Public release date: 25-Oct-2011
Contact: Anita Srikameswaran
University of Pittsburgh Schools of the Health Sciences
PITTSBURGH, Oct. 25 – A panel of blood proteins can predict which patients with the progressive lung disease idiopathic pulmonary fibrosis (IPF) are likely to live at least five years or to die within two years, say researchers at the University of Pittsburgh School of Medicine and Centocor R&D. The findings, published online last week in the American Journal of Respiratory and Critical Care Medicine, could help doctors determine those patients in imminent need of a lung transplant and those who can wait a while longer.
Fifty percent of IPF patients die within three years of diagnosis, but others will do well for long periods of time, explained investigator Naftali Kaminski, M.D., professor of medicine, pathology, human genetics and computational biology, Pitt School of Medicine, and director, The Dorothy P. & Richard P. Simmons Center for Interstitial Lung Disease at UPMC. In the disease, breathing becomes increasingly impaired as the lungs progressively scar.
"It's hard to tell based on symptoms alone which patients are in the greatest danger," Dr. Kaminski said. "This biomarker panel has predictive power that can guide our treatment plan. It may also help us design more effective research trials because we'll be able to better match experimental therapies with the most appropriate patients."
The research team collected blood samples from 241 IPF patients. They measured the levels of 92 candidate proteins in 140 patients and found that higher concentrations of five particular proteins that are produced by the breakdown of lung tissue predicted poor survival, transplant-free survival and progression-free survival regardless of age, sex and baseline pulmonary function. They then confirmed the results in a second group of 101 patients.
Based on both groups, the investigators developed the personal clinical and molecular mortality prediction index (PCMI) that incorporates the gender, lung functions and levels of one of the proteins, called MMP7, in the blood. Patients with a low PCMI were more likely to live more than 5 years while the median survival for patients with high PCMI scores was 1.5 years.
"This indicates that these blood biomarker levels are not just a reflection of current severity of the lung disease, but they are predictive of impending death," said lead author Thomas Richards, Ph.D., assistant professor of medicine and head of the Simmons Center biostatistics team.
"They have the potential to greatly improve our treatment strategies for IPF, in part by showing us which patients have the most urgent need for lung transplant, which is currently the only cure for the disease," added senior author Kevin Gibson, M.D., medical director of the Simmons Center.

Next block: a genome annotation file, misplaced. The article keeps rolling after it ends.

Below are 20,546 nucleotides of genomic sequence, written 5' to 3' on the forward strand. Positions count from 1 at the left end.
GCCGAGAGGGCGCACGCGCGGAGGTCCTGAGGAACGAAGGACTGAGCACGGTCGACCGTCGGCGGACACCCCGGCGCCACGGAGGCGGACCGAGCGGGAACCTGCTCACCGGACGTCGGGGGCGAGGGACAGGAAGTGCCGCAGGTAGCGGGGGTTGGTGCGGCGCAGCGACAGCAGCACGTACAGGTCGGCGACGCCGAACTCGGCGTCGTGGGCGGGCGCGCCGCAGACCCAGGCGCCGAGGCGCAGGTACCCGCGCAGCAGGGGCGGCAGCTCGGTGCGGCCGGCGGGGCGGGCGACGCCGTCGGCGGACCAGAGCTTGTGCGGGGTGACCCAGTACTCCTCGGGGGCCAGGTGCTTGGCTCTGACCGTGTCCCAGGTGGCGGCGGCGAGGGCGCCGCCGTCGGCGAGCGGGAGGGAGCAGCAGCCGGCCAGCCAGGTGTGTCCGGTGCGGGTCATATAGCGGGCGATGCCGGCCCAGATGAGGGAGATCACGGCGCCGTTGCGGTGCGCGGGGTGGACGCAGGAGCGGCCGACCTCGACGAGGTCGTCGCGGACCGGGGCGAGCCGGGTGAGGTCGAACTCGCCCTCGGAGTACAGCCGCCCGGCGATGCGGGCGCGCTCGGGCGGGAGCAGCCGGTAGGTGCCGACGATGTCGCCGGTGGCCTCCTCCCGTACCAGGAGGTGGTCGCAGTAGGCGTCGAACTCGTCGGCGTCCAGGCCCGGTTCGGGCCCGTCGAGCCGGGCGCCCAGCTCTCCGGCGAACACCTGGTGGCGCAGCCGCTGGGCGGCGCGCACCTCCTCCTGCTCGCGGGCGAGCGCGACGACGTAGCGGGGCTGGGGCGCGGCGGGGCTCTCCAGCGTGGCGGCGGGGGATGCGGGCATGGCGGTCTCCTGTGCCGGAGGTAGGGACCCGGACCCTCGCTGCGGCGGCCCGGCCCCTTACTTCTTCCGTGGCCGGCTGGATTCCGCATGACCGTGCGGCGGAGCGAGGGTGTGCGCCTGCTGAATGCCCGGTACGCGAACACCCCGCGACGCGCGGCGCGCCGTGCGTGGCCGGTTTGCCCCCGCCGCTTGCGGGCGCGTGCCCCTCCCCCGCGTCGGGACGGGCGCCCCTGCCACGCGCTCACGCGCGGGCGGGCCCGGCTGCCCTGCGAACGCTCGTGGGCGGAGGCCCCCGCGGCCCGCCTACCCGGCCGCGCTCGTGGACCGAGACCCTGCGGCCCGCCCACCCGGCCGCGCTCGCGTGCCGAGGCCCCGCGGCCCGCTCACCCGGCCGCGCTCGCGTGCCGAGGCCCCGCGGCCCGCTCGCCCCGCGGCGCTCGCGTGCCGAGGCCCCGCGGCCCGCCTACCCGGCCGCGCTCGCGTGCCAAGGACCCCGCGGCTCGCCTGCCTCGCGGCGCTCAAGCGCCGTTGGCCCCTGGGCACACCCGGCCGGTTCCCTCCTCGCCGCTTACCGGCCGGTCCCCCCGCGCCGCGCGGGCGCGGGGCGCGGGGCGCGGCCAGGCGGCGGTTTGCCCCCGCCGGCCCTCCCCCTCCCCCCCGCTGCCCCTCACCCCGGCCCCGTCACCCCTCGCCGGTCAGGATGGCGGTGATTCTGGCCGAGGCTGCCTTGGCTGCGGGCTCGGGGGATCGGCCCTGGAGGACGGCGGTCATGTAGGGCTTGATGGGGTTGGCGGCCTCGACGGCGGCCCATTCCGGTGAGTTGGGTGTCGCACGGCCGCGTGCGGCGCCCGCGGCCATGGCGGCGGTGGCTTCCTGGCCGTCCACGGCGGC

"These findings provide proof of the concept of personalized medicine. " noted Mark T. Gladwin, M.D., chief, Division of Pulmonary, Allergy and Critical Care Medicine, University of Pittsburgh School of Medicine. "We can use a combination of biological and clinical markers to determine the very best care for each patient.
Drs. Kaminski, Gibson and colleagues have research projects underway to better understand how the biomarkers change over time.
The team includes Kathleen O. Lindell, Ph.D., R.N., and others at the Simmons Center and Pitt School of Medicine, as well as researchers from Centocor R & D in Radnor, Pa.
Study results will be presented by Dr. Kaminski at the IPF session of the Pittsburgh International Lung Conference on Personalized Medicine of Lung Disease at 2:30 p.m. on October 28 and 29 at the Holiday Inn Pittsburgh University Center.
The project was funded by the National Institutes of Health, Centocor, and the Dorothy P. and Richard P. Simmons Endowed Chair for Pulmonary Research.
About the University of Pittsburgh School of Medicine
As one of the nation's leading academic centers for biomedical research, the University of Pittsburgh School of Medicine integrates advanced technology with basic science across a broad range of disciplines in a continuous quest to harness the power of new knowledge and improve the human condition. Driven mainly by the School of Medicine and its affiliates, Pitt has ranked among the top 10 recipients of funding from the National Institutes of Health since 1997.
Likewise, the School of Medicine is equally committed to advancing the quality and strength of its medical and graduate education programs, for which it is recognized as an innovative leader, and to training highly skilled, compassionate clinicians and creative scientists well-equipped to engage in world-class research. The School of Medicine is the academic partner of UPMC, which has collaborated with the University to raise the standard of medical excellence in Pittsburgh and to position health care as a driving force behind the region's economy. For more information about the School of Medicine, see www.medschool.pitt.edu.
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